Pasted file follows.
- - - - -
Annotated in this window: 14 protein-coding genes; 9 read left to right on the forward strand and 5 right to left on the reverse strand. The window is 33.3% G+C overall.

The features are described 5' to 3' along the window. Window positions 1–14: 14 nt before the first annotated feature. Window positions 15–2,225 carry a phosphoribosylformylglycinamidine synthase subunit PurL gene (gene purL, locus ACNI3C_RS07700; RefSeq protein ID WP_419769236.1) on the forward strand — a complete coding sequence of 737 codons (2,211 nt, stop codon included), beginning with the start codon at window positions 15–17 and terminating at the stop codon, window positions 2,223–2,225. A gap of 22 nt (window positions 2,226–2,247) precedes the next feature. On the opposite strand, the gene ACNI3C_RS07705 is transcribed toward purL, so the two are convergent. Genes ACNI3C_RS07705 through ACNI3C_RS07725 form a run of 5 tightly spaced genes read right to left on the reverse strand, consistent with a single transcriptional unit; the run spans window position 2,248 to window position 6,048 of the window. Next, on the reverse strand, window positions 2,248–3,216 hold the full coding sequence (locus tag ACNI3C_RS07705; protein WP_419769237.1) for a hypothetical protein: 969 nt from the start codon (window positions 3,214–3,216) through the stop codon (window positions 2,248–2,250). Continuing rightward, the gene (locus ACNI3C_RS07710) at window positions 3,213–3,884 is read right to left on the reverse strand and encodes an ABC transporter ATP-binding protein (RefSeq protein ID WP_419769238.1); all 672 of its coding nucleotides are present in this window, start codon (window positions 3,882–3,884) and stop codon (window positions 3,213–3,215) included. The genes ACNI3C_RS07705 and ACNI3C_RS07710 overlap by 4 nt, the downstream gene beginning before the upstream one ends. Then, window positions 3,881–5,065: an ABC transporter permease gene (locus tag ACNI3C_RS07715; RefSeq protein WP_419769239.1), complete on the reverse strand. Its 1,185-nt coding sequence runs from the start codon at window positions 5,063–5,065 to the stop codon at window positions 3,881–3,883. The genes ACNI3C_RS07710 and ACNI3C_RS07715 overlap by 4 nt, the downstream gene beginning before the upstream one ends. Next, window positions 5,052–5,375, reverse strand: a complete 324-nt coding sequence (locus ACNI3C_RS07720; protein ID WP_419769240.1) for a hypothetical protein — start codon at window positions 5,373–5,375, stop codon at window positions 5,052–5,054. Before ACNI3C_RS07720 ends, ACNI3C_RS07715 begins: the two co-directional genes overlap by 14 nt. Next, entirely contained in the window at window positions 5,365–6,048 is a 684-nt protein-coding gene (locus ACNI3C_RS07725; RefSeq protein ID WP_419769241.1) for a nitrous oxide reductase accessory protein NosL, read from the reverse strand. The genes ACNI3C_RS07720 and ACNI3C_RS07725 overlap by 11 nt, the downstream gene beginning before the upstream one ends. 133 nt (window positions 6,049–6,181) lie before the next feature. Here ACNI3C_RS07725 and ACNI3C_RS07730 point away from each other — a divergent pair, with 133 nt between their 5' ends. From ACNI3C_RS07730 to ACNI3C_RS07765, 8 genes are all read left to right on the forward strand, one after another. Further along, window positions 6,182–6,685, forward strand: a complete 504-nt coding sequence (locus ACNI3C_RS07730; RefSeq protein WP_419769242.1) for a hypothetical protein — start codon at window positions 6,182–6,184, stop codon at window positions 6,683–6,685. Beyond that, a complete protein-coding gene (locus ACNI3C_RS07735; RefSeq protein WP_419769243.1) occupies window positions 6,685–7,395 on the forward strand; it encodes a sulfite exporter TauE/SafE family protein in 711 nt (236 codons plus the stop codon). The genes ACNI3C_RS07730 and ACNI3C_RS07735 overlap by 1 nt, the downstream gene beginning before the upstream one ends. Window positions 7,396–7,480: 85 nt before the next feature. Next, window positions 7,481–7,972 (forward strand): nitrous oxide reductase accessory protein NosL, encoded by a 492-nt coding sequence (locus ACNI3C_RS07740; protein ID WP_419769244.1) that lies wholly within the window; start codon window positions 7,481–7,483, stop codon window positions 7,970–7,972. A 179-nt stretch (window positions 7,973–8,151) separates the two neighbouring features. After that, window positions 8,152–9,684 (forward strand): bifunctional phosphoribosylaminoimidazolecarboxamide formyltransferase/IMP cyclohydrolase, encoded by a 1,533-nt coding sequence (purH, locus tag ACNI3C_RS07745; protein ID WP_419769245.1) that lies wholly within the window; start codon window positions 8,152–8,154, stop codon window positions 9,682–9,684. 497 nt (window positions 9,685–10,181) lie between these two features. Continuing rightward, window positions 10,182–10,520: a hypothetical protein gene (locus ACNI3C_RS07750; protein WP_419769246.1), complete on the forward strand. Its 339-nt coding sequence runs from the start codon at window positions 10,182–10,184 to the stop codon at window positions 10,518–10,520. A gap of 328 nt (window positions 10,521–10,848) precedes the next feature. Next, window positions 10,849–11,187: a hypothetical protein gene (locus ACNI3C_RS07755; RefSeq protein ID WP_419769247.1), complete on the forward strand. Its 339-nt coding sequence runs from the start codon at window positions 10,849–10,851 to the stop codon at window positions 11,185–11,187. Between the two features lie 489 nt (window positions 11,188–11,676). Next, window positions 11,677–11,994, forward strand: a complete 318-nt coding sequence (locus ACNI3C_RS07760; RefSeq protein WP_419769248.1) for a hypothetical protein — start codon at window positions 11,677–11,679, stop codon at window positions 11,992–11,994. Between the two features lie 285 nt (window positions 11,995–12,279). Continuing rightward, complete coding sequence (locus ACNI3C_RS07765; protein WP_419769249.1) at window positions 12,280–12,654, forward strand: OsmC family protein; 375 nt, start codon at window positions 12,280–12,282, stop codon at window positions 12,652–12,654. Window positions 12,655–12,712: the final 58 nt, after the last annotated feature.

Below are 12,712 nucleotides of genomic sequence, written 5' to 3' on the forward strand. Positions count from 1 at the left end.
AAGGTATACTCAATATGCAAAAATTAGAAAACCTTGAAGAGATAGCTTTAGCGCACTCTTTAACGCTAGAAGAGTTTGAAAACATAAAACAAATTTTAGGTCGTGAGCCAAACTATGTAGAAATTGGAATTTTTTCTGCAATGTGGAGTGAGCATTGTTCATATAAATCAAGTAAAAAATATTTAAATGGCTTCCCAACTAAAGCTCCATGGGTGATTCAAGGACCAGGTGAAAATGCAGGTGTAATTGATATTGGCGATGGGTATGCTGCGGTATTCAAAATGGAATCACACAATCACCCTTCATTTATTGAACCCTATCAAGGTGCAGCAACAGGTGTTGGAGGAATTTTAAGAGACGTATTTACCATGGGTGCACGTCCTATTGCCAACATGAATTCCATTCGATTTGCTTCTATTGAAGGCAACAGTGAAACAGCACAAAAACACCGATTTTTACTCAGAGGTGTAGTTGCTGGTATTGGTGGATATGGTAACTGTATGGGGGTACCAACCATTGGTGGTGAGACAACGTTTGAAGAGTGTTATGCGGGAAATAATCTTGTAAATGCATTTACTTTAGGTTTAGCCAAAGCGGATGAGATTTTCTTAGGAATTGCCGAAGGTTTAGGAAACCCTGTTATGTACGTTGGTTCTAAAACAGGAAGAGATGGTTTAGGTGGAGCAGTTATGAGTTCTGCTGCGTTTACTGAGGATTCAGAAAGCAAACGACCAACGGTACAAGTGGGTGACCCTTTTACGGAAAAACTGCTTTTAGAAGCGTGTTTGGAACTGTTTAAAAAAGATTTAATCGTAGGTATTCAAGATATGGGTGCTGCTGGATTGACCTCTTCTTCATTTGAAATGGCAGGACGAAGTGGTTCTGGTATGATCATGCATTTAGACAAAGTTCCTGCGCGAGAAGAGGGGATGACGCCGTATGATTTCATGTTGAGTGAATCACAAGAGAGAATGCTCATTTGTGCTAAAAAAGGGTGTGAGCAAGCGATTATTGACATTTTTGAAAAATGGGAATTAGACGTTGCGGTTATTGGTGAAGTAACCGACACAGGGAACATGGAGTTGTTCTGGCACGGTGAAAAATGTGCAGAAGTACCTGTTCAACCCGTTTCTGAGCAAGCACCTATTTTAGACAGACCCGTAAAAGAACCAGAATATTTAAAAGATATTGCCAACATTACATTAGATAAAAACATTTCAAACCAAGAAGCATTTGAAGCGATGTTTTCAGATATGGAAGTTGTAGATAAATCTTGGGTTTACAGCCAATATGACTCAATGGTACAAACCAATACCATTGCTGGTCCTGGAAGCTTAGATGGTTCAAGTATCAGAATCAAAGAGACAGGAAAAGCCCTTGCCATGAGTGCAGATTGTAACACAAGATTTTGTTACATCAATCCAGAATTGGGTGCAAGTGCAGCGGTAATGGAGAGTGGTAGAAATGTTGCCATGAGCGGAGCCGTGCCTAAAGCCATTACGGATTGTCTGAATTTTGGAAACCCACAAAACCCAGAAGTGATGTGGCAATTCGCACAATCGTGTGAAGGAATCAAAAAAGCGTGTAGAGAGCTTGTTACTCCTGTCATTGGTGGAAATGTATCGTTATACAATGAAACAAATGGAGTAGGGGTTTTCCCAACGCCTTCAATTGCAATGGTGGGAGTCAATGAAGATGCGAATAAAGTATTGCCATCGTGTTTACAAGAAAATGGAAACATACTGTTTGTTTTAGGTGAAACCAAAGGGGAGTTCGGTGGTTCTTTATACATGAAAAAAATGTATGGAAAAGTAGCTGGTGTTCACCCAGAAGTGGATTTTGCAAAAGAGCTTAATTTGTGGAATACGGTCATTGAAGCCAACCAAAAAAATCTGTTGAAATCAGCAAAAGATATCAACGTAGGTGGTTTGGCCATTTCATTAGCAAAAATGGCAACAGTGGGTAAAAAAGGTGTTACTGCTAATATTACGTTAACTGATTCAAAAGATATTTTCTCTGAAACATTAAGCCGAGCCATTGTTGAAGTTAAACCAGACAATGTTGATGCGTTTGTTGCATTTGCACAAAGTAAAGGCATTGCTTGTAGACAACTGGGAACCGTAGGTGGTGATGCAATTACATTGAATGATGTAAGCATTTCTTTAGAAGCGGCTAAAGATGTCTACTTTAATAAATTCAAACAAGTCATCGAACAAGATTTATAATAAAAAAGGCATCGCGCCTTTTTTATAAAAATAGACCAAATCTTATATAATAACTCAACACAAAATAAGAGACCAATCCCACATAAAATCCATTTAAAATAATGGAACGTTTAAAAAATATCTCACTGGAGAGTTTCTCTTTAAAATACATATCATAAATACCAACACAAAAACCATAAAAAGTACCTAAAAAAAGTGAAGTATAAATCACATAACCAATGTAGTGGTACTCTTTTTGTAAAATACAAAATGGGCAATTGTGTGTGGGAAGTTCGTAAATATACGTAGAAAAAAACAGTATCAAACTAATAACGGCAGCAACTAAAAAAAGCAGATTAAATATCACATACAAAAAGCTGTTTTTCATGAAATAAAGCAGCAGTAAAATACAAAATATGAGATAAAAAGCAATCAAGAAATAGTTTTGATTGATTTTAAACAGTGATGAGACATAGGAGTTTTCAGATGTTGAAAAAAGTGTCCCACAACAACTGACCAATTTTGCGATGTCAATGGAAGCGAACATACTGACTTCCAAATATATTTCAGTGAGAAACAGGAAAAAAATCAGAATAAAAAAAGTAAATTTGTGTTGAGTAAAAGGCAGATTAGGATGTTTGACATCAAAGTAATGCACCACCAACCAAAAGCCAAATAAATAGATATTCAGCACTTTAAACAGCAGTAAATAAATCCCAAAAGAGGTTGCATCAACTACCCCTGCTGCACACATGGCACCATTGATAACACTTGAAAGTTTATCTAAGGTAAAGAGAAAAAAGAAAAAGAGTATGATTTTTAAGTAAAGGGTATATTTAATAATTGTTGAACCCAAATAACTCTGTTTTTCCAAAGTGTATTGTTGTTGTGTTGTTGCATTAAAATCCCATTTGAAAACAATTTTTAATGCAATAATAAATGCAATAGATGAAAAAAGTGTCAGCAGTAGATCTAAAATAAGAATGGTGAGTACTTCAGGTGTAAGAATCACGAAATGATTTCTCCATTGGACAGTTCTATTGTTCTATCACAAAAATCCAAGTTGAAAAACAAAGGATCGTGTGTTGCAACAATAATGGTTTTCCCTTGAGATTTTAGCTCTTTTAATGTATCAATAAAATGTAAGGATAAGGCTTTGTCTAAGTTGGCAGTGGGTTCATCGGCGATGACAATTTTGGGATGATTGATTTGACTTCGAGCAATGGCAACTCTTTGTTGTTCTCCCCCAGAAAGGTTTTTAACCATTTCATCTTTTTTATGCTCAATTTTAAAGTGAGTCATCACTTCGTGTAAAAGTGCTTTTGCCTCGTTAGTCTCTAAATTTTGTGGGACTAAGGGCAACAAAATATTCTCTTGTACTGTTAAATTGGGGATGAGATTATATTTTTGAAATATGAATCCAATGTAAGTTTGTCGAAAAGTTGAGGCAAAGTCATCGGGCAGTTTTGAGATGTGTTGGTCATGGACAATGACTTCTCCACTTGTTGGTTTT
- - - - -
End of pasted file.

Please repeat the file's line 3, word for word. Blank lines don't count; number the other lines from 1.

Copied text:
Below are 12,712 nucleotides of genomic sequence, written 5' to 3' on the forward strand. Positions count from 1 at the left end.